The Beatles’ Abbey Road zebra crossing awarded Grade II listed status

It's the first time a crossing has been given such an honour

The Abbey Road zebra crossing in London, made famous by The Beatles on the cover of their 1969 album of the same name, has been given listed status by Minister for Tourism and Heritage John Penrose.

The crossing, which has long been a site of pilgrimage for Beatles fans, has been given a Grade II listing. The status means it’s officially recognised as a nationally important monument and has increased protection. It is the first time such an honour has been given to a zebra crossing.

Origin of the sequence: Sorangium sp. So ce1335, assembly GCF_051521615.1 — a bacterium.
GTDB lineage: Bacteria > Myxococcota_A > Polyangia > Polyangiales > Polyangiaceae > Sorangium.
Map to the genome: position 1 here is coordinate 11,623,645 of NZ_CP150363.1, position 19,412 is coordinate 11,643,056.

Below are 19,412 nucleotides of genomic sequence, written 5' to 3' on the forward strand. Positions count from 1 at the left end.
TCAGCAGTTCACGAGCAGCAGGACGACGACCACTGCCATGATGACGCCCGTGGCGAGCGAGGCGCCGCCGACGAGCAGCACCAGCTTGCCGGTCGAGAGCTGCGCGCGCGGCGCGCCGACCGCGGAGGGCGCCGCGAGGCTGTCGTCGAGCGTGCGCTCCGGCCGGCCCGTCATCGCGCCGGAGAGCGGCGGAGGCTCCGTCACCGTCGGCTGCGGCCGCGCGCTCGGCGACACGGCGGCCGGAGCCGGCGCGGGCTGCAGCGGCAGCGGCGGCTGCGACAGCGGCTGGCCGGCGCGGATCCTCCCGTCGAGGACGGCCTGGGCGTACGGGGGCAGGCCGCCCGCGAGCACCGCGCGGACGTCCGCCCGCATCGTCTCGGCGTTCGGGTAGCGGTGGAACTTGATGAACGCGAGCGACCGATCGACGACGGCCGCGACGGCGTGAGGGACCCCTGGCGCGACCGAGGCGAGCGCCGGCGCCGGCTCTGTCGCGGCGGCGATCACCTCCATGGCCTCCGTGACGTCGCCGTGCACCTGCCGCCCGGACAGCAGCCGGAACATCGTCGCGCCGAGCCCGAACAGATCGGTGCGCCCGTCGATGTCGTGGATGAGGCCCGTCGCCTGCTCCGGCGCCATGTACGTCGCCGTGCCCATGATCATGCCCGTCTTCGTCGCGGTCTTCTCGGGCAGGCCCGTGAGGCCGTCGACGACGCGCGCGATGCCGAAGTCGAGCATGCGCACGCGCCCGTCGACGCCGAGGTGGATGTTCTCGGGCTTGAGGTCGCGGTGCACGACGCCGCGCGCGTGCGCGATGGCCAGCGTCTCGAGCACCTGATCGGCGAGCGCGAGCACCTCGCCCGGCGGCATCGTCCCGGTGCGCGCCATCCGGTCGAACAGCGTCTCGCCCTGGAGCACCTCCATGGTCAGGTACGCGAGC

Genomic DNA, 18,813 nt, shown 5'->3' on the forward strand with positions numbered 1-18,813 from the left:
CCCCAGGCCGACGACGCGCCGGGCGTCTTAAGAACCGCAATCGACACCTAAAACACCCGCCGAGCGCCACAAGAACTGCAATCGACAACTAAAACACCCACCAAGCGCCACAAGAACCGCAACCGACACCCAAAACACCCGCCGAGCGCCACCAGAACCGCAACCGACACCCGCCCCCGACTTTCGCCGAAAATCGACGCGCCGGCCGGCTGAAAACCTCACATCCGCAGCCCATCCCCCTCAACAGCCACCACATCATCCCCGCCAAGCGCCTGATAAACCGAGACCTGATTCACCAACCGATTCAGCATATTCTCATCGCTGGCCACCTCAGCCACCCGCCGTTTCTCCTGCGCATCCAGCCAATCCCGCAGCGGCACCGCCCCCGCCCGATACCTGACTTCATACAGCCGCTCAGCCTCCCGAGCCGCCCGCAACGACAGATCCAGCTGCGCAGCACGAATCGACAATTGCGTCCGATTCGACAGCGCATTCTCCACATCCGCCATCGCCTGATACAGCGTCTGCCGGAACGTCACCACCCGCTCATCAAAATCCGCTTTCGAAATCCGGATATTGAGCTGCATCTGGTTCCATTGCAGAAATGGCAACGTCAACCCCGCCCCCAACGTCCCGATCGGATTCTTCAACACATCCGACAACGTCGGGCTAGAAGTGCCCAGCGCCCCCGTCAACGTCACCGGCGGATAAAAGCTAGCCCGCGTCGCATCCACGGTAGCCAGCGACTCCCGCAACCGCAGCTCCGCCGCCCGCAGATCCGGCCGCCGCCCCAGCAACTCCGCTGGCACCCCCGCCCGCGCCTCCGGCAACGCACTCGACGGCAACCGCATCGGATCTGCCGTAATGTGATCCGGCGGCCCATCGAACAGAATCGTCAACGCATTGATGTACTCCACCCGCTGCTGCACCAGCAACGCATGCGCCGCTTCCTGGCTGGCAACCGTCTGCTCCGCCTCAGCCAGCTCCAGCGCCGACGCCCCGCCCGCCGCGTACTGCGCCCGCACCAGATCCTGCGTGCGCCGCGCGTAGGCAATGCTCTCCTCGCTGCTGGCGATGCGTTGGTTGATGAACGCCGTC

Paul McCartney called the listing “the icing on the cake” of a “great year” for him.


Penrose said: “This London zebra crossing is no castle or cathedral but, thanks to The Beatles and a 10-minute photoshoot one August morning in 1969, it has just as strong a claim as any to be seen as part of our heritage.”

It has been suggested that the Abbey Road crossing has been moved either slightly south-east or further north of its original position, although English Heritage, who advised Penrose on the listing process, are unable to confirm this.

Abbey Road studios were listed in February.


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